In clinical pharmacology, RWD has been useful in solving many issues including the optimisation of dose and regimen. The dose and dose regimen at the time of drug approval should be associated with an acceptable benefit-to-risk profile. In some cases, however, pharmacologists question whether these two factors are optimal i.e., could a higher dose potentially improve therapeutic efficacy without a considerable increase in toxicities. This was a particular point emphasised in a 2019 article reviewing the use of RWD and RWE in drug development. In the article, it is suggested that RWD can be used to identify whether modifications in dosing within the real‐world setting are “performed as recommended in the product labeling, potentially providing information on the clinical outcome (both safety and effectiveness) when clinical practice differs.”

RWE and RWD: Clinical research

These pre-launch (RWE) studies are particularly valuable in the advancement of rare disease therapy. A placebo trial arm may be considered unethical and impractical in the small patient populations of rare diseases. In cases like this, RWE studies can “fill the gaps by providing comparator arms and answering preliminary questions about the treatment journey”.

In oncology clinical trials, due to a limited number of patients it is the common side effects of anticancer drugs that are revealed. The more toxic adverse events however, may be missed due to the limited diversity of patients as a result of restrictive inclusion/exclusion criteria. Limited follow-up duration is also suggested to blame for poor estimation of risk associated with adverse events. 

RWD has been suggested to play an important role in addressing these issues, by providing better characterisation of tolerability and adverse events. An accurate toxicity profile for anticancer drugs is critical to inform physicians and patients about the safety of treatment. This was a key point raised in a 2020 review, which suggested that RWD could be a useful “establishing a definitive analysis of benefits and risks associated with treatment for clinical practice guidelines”.

The healthcare community also uses these data to support decision-making and development of guidelines for use of treatment in clinical practice.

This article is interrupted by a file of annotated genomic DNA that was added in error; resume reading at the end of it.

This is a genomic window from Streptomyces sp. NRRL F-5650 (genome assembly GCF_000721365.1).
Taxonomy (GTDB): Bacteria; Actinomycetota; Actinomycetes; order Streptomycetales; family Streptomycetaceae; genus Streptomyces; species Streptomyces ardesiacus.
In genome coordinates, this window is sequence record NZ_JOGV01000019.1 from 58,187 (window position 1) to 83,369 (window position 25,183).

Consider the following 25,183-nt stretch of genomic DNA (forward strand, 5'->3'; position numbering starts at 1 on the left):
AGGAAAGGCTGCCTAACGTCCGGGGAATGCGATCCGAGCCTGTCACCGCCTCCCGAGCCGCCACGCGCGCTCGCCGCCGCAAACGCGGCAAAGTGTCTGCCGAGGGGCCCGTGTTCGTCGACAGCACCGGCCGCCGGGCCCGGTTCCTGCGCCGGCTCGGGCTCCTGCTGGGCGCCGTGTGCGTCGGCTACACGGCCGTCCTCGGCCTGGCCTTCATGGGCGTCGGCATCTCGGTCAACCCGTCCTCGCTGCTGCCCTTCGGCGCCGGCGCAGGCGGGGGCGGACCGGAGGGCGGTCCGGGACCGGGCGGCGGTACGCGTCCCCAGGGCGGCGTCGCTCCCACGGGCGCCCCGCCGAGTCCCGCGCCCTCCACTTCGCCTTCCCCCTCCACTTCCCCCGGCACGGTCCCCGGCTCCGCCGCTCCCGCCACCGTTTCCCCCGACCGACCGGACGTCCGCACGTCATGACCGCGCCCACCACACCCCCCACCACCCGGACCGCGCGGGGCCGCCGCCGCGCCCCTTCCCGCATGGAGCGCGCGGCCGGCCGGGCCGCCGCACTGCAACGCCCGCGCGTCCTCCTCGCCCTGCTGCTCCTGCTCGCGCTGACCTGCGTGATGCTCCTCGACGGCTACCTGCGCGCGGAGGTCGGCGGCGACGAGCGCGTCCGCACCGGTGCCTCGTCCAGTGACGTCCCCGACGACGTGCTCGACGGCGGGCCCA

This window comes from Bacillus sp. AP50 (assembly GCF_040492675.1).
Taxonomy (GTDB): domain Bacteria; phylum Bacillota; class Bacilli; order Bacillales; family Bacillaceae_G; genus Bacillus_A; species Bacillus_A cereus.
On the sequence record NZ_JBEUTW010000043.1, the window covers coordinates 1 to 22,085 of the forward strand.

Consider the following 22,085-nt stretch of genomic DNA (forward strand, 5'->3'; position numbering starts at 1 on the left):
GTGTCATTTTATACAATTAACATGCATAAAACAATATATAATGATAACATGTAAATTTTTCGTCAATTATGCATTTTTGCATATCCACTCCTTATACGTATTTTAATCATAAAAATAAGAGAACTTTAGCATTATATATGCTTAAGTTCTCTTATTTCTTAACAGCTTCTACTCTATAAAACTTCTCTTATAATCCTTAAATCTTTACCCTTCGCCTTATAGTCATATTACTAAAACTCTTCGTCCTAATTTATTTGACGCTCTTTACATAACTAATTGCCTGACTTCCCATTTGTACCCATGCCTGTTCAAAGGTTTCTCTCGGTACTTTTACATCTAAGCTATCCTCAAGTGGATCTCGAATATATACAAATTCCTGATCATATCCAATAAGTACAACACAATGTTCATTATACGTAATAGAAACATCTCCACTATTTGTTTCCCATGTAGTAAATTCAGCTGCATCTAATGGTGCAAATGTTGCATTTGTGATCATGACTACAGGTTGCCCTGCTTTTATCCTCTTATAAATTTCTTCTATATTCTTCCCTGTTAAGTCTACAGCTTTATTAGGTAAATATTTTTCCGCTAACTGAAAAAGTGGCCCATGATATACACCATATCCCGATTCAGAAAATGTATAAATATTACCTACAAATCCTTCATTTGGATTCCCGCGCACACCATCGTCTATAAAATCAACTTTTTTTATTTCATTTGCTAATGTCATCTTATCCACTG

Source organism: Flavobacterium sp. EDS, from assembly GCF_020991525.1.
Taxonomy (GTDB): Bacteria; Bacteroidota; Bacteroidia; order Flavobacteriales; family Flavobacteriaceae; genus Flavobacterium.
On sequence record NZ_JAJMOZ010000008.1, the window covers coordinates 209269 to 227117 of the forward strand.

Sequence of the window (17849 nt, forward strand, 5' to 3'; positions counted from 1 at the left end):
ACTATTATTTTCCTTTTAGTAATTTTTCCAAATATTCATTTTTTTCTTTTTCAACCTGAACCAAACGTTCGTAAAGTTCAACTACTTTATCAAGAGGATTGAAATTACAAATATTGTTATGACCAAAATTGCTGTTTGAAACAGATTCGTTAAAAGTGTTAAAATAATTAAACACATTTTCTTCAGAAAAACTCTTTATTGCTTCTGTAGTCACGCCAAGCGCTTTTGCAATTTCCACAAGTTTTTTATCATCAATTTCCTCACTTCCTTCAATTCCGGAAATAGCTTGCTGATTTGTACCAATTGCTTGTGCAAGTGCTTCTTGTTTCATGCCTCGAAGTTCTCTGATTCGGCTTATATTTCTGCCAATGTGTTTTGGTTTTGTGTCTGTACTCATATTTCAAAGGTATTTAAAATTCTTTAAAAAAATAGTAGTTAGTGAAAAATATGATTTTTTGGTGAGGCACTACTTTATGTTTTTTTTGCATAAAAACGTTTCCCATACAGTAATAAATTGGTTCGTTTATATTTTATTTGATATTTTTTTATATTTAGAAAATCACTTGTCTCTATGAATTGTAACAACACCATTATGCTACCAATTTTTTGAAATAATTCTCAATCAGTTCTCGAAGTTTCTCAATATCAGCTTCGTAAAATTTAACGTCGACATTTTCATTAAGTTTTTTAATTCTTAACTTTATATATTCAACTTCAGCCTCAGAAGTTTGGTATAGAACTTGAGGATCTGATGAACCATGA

Potential challenges

In comparison to clinical trials, RWD is gathered from a multitude of sources, so it is important that the relevant information is captured. Data access and quality are two of the challenges when using RWD, as highlighted in a 2019 article. The article raises the fact that RWD can come from many types of databases, including pharmacy dispensing data or electronic health records (EHR). The data often varies in quality and can include missing data. Pharmacy dispensing records, for example, are not always the most reliable. Even if a prescription is filled for a patient, there is no data to confirm they are taking as prescribed or even taking a drug at all. Over-the-counter drugs are often not documented in RWD. This introduces a potential confounding factor that can comprise the reliability of RWD.

Integrating data from the numerous RWD sources is also a challenge. Combining data from different platforms including EHRs, digital health devices and genomic imaging is a difficult task. As suggested in the aforementioned article, technological solutions like Natural Language Processing could integrate the data to create a more comprehensive picture and novel insights. 

To discuss these topics further with sector experts, and to ensure you remain up-to-date on the latest in clinical development, sign up for Proventa International’s Clinical Operations Strategy Meeting, set for 15 June 2021.

Charlotte Di Salvo, Junior Medical Writer
Proventa International